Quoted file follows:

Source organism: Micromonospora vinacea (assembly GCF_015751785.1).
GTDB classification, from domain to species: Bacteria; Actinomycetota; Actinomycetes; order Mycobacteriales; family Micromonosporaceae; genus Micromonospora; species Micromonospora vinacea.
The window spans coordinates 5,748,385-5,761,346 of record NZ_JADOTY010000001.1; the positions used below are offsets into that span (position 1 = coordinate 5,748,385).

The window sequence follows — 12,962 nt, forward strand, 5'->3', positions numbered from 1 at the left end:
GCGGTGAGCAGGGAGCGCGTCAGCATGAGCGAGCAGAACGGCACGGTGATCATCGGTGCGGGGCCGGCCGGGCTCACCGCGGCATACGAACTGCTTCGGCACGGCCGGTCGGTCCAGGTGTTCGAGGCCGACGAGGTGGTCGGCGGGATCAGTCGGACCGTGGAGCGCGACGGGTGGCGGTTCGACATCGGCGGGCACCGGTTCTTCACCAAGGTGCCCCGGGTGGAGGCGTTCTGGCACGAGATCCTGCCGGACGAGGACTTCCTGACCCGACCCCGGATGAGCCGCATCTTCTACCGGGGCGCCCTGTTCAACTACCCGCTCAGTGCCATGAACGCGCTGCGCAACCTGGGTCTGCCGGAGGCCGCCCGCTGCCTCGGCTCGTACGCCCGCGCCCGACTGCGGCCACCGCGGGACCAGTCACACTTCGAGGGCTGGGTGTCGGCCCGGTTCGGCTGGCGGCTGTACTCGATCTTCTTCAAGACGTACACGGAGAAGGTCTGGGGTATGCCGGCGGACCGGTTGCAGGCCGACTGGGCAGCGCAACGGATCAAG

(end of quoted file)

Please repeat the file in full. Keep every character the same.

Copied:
Source organism: Micromonospora vinacea (assembly GCF_015751785.1).
GTDB classification, from domain to species: Bacteria; Actinomycetota; Actinomycetes; order Mycobacteriales; family Micromonosporaceae; genus Micromonospora; species Micromonospora vinacea.
The window spans coordinates 5,748,385-5,761,346 of record NZ_JADOTY010000001.1; the positions used below are offsets into that span (position 1 = coordinate 5,748,385).

The window sequence follows — 12,962 nt, forward strand, 5'->3', positions numbered from 1 at the left end:
GCGGTGAGCAGGGAGCGCGTCAGCATGAGCGAGCAGAACGGCACGGTGATCATCGGTGCGGGGCCGGCCGGGCTCACCGCGGCATACGAACTGCTTCGGCACGGCCGGTCGGTCCAGGTGTTCGAGGCCGACGAGGTGGTCGGCGGGATCAGTCGGACCGTGGAGCGCGACGGGTGGCGGTTCGACATCGGCGGGCACCGGTTCTTCACCAAGGTGCCCCGGGTGGAGGCGTTCTGGCACGAGATCCTGCCGGACGAGGACTTCCTGACCCGACCCCGGATGAGCCGCATCTTCTACCGGGGCGCCCTGTTCAACTACCCGCTCAGTGCCATGAACGCGCTGCGCAACCTGGGTCTGCCGGAGGCCGCCCGCTGCCTCGGCTCGTACGCCCGCGCCCGACTGCGGCCACCGCGGGACCAGTCACACTTCGAGGGCTGGGTGTCGGCCCGGTTCGGCTGGCGGCTGTACTCGATCTTCTTCAAGACGTACACGGAGAAGGTCTGGGGTATGCCGGCGGACCGGTTGCAGGCCGACTGGGCAGCGCAACGGATCAAG